Team Sport in times of quarantineUrvanity_crew / 6 August, 2020
We’ve already talked about the project Change Is A Team Sport. But this time we would like to present you a part we’ve not covered yet. Change is a Team Sport is a project based entirely on the principal of teamwork, of meeting and working together with other people, of exchange, of interpersonal interaction. But what if the actual personal meeting is beyond our possibilities? What if a pandemic suddenly forces entire countries to shut down and people to stay isolated at home? Well, then it’s time to adapt and reinvent yourself and that’s exactly what all the agents implied in this project did. Find a way to keep up the project and its values alive. Using disposable cameras, the artists registered their experience in first person. Here, we give you an exclusive insight in a part of the project you can see in the special edition zine the urban art magazine Tramontana created around the project and that you can get now at the Montana Shops in Madrid, Barcelona and Seville or in selected art galleries such as Furiosa Gallery, Swinton Gallery and La Causa Galería in Madrid.
Nicolás Romero aka Ever
At that time, Ever was living in an artists’ residence where he shared a flat with an artist recently arrived from Brazil. “When the quarantine arrived, the project mutated”, says Nicolás Romero. “We had to take everything we absorbed during that first period when we were still outside and take it to the studio work. It did not only affect our pictorial work but also the working process with the artist collective with whom we were working outside”, he continues.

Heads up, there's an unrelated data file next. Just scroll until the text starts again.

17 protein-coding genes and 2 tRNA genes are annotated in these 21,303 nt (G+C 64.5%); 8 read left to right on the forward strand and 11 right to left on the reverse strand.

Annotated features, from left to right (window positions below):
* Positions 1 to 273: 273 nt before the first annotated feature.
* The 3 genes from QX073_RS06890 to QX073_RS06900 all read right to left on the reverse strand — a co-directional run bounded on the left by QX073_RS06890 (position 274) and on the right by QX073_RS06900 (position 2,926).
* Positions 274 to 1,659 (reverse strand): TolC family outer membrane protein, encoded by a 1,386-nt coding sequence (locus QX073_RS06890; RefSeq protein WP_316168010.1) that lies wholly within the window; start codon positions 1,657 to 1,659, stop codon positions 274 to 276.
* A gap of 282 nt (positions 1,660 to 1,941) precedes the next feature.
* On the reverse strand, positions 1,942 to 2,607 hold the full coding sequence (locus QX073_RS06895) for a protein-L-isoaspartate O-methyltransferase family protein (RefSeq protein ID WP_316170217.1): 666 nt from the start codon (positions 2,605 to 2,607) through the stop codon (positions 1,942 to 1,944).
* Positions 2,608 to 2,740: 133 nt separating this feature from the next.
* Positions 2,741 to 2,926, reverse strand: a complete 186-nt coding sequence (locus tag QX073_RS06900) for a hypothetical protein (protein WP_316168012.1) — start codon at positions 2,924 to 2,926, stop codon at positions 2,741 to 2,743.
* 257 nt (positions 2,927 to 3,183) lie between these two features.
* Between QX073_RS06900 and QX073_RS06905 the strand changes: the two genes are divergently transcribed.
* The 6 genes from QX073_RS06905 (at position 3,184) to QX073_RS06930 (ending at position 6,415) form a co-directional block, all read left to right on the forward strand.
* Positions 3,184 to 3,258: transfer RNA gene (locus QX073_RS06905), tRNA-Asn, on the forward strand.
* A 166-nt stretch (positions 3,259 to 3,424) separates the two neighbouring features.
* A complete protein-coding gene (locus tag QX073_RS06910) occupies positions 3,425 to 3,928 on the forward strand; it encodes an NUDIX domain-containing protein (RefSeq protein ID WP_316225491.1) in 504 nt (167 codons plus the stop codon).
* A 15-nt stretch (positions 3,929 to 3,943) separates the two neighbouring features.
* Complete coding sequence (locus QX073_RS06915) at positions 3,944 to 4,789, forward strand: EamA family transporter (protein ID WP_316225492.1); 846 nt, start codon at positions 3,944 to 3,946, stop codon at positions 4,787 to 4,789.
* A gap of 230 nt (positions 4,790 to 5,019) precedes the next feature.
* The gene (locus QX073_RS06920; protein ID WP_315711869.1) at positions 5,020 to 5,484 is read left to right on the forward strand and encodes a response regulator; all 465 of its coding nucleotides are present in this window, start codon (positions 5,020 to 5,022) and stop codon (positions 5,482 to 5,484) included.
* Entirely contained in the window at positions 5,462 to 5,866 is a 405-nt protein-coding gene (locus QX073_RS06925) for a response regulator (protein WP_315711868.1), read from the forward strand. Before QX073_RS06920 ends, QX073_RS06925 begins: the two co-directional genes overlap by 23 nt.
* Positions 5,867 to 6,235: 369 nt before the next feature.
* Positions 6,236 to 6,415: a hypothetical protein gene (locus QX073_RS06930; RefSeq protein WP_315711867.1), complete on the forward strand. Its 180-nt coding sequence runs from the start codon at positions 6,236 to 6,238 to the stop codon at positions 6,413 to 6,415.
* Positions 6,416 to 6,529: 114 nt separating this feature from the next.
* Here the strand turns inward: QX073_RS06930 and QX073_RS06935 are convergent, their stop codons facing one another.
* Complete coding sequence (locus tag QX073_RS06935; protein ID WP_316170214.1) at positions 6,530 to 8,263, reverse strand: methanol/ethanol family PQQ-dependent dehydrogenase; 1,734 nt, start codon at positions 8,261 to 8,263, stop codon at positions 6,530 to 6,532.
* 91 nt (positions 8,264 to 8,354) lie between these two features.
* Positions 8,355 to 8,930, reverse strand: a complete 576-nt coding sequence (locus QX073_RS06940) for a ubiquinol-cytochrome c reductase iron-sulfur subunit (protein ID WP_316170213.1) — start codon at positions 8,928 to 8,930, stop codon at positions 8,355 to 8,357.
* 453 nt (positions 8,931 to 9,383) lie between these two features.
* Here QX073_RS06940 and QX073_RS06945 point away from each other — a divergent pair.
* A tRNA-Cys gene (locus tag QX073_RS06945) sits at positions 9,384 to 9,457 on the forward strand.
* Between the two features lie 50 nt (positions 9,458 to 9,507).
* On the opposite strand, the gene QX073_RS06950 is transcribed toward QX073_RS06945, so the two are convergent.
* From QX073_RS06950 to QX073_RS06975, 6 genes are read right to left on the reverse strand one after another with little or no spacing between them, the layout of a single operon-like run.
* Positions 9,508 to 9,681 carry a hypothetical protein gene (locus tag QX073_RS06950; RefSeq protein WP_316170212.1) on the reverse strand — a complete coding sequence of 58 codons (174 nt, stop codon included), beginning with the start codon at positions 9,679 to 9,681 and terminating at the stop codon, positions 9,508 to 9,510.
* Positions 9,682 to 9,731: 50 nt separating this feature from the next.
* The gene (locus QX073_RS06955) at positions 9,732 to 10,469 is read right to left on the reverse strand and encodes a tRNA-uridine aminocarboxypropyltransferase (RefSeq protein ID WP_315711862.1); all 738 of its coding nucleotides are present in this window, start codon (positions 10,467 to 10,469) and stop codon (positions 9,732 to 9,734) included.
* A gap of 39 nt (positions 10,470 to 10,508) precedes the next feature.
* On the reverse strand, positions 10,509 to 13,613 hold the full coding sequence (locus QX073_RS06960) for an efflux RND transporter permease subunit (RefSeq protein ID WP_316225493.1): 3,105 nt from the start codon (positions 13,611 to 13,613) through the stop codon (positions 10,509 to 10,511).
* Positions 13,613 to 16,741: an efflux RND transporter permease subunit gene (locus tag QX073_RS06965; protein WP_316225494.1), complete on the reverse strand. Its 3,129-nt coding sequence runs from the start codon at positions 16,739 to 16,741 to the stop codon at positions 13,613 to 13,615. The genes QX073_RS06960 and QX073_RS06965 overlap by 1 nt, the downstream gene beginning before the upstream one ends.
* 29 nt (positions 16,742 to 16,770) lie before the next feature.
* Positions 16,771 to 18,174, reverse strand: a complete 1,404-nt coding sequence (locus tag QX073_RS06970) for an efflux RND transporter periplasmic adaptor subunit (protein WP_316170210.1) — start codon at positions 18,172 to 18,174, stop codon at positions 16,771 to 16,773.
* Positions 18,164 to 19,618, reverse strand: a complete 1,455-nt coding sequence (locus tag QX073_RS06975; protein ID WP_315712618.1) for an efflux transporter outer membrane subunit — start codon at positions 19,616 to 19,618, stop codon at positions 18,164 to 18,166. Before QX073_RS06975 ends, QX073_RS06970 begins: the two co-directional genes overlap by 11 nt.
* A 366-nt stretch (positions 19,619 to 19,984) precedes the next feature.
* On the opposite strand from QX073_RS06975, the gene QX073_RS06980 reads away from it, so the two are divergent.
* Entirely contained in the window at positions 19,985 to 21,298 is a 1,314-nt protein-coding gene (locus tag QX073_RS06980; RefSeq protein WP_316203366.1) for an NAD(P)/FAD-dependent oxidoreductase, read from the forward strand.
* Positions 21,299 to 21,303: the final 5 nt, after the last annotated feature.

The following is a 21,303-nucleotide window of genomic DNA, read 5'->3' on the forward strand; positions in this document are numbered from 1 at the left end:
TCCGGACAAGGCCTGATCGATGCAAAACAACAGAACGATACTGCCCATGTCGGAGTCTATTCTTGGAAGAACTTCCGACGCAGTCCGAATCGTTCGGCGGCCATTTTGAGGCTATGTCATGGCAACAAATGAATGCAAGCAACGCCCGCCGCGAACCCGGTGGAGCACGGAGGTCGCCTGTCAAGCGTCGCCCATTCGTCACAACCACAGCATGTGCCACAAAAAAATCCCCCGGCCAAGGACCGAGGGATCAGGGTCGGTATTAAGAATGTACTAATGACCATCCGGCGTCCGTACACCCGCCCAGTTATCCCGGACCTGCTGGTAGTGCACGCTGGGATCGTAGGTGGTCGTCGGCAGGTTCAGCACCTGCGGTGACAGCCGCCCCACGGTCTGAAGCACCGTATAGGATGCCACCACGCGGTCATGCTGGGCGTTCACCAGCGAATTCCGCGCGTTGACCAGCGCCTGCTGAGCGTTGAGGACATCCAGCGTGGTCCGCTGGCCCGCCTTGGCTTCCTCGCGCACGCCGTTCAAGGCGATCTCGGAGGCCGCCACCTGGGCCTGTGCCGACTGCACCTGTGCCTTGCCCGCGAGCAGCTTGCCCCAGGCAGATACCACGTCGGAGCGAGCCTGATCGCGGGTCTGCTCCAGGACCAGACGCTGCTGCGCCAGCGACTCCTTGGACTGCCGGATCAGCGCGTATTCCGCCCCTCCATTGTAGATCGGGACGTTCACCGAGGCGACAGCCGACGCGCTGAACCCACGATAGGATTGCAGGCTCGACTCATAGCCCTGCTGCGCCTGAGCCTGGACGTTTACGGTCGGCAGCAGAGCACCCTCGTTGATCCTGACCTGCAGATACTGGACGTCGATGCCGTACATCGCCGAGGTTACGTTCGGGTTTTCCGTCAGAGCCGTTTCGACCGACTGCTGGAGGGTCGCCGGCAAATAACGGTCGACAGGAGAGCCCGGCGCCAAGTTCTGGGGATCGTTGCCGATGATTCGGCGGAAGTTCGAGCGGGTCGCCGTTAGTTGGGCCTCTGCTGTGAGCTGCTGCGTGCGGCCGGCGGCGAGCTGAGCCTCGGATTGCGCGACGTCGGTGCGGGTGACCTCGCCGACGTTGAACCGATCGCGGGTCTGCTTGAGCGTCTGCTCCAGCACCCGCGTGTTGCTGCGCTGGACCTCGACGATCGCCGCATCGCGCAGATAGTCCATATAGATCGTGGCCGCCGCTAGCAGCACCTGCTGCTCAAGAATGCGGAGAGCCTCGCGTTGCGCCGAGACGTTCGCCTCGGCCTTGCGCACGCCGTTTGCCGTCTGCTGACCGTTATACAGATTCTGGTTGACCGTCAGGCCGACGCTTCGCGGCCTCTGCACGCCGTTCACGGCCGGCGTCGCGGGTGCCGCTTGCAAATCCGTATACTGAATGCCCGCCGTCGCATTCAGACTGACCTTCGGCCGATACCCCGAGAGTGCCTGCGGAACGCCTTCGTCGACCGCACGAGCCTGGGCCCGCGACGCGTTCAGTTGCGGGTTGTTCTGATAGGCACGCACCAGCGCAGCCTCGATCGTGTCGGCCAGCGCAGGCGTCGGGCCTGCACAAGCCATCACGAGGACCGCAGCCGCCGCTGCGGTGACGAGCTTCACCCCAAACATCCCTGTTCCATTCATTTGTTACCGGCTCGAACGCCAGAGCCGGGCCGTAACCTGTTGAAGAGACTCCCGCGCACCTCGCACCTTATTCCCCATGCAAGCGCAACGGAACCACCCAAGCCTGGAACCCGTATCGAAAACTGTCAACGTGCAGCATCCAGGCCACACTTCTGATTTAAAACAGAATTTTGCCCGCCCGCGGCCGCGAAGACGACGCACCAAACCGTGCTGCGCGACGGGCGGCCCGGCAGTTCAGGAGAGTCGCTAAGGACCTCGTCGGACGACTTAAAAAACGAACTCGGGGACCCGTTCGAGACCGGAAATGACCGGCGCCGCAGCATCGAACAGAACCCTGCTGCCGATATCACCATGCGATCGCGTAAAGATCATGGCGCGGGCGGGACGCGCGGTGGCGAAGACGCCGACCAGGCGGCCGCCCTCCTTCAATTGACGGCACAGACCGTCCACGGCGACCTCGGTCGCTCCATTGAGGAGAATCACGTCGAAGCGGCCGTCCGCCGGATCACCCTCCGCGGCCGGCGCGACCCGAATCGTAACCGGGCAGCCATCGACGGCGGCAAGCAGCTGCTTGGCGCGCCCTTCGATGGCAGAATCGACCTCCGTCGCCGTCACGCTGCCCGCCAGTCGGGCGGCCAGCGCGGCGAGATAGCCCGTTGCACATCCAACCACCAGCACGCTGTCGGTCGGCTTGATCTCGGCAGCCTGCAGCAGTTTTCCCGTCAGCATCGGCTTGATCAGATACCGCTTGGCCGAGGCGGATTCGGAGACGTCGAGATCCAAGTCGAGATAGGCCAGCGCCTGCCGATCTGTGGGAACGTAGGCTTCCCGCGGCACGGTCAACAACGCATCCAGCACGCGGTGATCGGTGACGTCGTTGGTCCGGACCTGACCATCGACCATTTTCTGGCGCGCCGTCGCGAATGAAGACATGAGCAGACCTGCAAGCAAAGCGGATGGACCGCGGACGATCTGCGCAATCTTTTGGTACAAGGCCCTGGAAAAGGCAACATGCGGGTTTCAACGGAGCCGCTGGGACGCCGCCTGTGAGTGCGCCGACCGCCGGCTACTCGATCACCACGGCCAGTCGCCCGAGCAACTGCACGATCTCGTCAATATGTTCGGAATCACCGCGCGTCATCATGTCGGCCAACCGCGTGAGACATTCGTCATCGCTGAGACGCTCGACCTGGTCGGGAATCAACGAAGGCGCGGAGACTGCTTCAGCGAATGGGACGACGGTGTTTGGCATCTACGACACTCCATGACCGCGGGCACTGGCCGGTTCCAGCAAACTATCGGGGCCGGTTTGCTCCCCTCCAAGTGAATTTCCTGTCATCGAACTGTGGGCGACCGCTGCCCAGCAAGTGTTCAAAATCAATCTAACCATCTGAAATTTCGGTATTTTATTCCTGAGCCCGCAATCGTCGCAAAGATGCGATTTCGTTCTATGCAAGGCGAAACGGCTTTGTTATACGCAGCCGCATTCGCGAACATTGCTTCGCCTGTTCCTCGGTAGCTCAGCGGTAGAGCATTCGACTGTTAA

Also, Octavi, living alone in a flat in Barcelona used the time to continue working on his “petrified sculptures” and to experiment and created things he called “unuseful things”, things which do not have any clear and incoming utilitarian function in the field of the abstract, the metaphorical, the emotional, inspired by a quote by Eugen Ionescu “And if it is essential that art is used for something, I will say that it must serve to teach people that there are activities that are useless and that it is essential that there are”.
The come back to the streets was marked by joy, with the motivation to change things and overtake the streets again. Full of energy, Marina Capdevila and Mur0ne arrived to start the second round of residences which ended in a series of mural interventions that transmit this joy, the motivation to return to the street and the feeling of unity making everything possible.
“After being locked up at home for three months, going to the Nau Bostik every day has been a dynamic that felt great. Taking the bike every day, going, coming back, having an enormous space to work in, with people… Being at home and being there has been totally different. ” Marina says.
“With everything we have been through, I wanted to highlight the fact of re-appropriating the streets, going out again, being on the street and, above all, approaching it from the perspective of these grandparents, who have been the most affected and who have been most at risk and who have always been present in my work, ” she continues.
Iker Muro aka Mur0ne
“To take the roller and the paint and start painting as if there was no tomorrow. The joy of seeing that on the third or fourth day you are progressing. Sometimes it is like a boxing fight, that mess … times when you are very euphoric and others in which you are down because of the typical problems that can occur. And the emotion at the end… when you see that the people who are helping you also experience it, it is doubly enriching ”, tells Mur0ne.
A project curated by Urvanity Projects and B.Murals for adidas Originals.